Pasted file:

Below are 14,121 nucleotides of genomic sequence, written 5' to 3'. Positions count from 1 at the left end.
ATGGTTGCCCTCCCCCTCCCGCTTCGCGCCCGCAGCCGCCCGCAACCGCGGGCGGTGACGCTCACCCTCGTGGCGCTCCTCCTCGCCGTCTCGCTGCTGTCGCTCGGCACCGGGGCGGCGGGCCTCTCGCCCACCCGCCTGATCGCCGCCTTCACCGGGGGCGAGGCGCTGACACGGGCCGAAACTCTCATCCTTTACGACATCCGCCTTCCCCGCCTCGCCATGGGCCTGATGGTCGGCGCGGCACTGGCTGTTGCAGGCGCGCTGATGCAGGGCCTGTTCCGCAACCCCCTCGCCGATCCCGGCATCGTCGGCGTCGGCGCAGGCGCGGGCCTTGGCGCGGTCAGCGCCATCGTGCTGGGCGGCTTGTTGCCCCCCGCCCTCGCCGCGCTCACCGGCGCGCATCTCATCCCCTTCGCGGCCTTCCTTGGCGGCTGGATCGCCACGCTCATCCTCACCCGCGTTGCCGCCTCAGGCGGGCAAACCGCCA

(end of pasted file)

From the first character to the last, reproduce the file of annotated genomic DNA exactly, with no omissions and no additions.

Below are 14,121 nucleotides of genomic sequence, written 5' to 3'. Positions count from 1 at the left end.
ATGGTTGCCCTCCCCCTCCCGCTTCGCGCCCGCAGCCGCCCGCAACCGCGGGCGGTGACGCTCACCCTCGTGGCGCTCCTCCTCGCCGTCTCGCTGCTGTCGCTCGGCACCGGGGCGGCGGGCCTCTCGCCCACCCGCCTGATCGCCGCCTTCACCGGGGGCGAGGCGCTGACACGGGCCGAAACTCTCATCCTTTACGACATCCGCCTTCCCCGCCTCGCCATGGGCCTGATGGTCGGCGCGGCACTGGCTGTTGCAGGCGCGCTGATGCAGGGCCTGTTCCGCAACCCCCTCGCCGATCCCGGCATCGTCGGCGTCGGCGCAGGCGCGGGCCTTGGCGCGGTCAGCGCCATCGTGCTGGGCGGCTTGTTGCCCCCCGCCCTCGCCGCGCTCACCGGCGCGCATCTCATCCCCTTCGCGGCCTTCCTTGGCGGCTGGATCGCCACGCTCATCCTCACCCGCGTTGCCGCCTCAGGCGGGCAAACCGCCA